JC010: Mud volcanoes and submarine canyons


 JC10



Cruise diary


Day 12: Wednesday 13 June 2007
Position: 39º 29’ 842 N, 09º 55’ 984 W - Nazare Canyon, 3500m water depth
Weather: Cloudy and breezy


Virginia writes:

"The internet connection has been very difficult since yesterday after lunch, hence the delays in submitting our diary entries!

The past couple of days have been very intense in terms of scientific work on board.

Between 12 pm and 6 am, CTD and SAPS (water filtration pumps to detrmine the concentration of suspending particles in the water column) experiment were carried out for Kostas' experiments (see the diary from 4 June). CTD analyses are mesurements of temperature, salinity, depth and turbidity. Remenber Kostas intends to analyse the concentrations and to determine what kind of lipids (fat) and pigment (chlorophyll) exists in the sea water column’s particles. Based on this data he will evaluate the importance of oceanic productivity and the organic matter quality that is being supplied to the organisms that live at various depths in the water column (planktonic animals) and also on the sea bed (benthic animals).

During the day, swath bathymetry and a video transect were also done. See a photo of Veerle (below), a reasercher of the NOCS who works with this kind of data. In the forthcoming days I will tell you about the importance of these data and show something about Veerle's work.

Elevator 1 (a cage that stores samples from the ROV) was recovered with nematodes, traps (Jeroen’s experiment) and also elevator 2 with Sarah and Teresa’s experiments. Silvia showed us some pictures of the meiofauna (animals) found in this area:

Copepod

Nematode

Veerle at work in the main lab

Kinorhync

Tardigrade

Jeroen

The most interesting thing that I did today was to interview Jeroen about his research - click here to read the interview.


Helen writes:

"I can’t believe it was almost a fortnight ago that I left the UK, the time has flown by! Life on the ship seems to be suiting me well, but I’m not sure if I could make a career of it! We’ve really felt the waves today, having had very good weather and very flat seas, today’s swells have seemed almost shocking, but I believe they’re barely considered moderate!

We found out today that the BBC and some Portuguese media are being brought out to the ship on Monday to see what we’re up to. It’s very exciting, but means extra work for people who are going to be interviewed – we want to be able to show off the best discoveries, work and images from the trip, so those people want to make sure they are as best prepared as they can be. When we arrive in Lisbon next Thursday there are plans for a group of VIP's to come out and visit. Tomorrow we are planning to make some very large posters to display the work that is being done. It means trawling through hundreds of photos to find the best images of all the different fish, geological features, starfish, sea urchins etc etc, and explaining what they are and their importance. I’ll tell you more on that tomorrow.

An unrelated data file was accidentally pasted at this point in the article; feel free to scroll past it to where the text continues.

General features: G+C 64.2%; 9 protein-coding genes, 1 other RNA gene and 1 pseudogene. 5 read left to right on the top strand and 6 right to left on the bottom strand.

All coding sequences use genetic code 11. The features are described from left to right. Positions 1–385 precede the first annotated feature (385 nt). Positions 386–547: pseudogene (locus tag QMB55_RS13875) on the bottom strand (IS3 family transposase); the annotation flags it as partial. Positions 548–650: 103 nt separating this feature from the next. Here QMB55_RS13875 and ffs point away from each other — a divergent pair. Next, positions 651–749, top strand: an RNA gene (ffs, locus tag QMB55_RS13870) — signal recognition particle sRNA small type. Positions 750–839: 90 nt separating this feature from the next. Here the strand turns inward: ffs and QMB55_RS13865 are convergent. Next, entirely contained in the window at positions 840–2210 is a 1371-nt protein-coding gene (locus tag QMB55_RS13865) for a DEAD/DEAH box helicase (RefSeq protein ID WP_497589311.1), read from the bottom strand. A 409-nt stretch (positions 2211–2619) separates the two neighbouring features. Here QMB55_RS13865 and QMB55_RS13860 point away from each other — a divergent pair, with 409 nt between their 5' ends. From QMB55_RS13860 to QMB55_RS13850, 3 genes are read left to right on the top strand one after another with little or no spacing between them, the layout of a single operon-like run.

The ROV has had a busy time, carrying out more swath surveys (3D mapping of the sea floor), and trying to release some experiments that were sent down a few days ago. The experiments are designed so that they can be remotely released by sending a signal down from the ship. This means that we can get the ROV out of the water before releasing them, so that no cables can get tangled. The problem has been that the feet on the elevators are getting stuck in the mud, and it makes their behaviour very unpredictable, for example, as neither elevator was responding to the signal sent, the ROV was put into the water to go and release one. Only 100m down, and with no further action on our part, one of these elevators started to rise on its own, so the ROV was quickly brought back onto the ship whilst we waited for this empty lander to arrive. It takes about 2 hours for a piece of equipment on the sea floor to reach the ship.

The second elevator contained to experiments, one studying sea cucumbers, and the second studying the use of oxygen by larger sea animals (starfish, urchins etc), this had to be released using the ROV which is risky as the two could get entangled. Happily, all went well and the elevator arrived this evening.

Sorry there haven’t been many photos of late - I’ve had a very unsuccessful time of taking clear ones! Many seem to blur as the ship pitches and rolls! If there is anything that you would like to see pictures of that hasn’t appeared yet you can use the Q&A page to talk to me about it, and I’ll see what I can do!"



< Previous day | Next day >


Home -

About

-

Latest news

-
Cruises
-
Learn
-
Facts
-
For teachers
-
Contact us

© NOCS 2007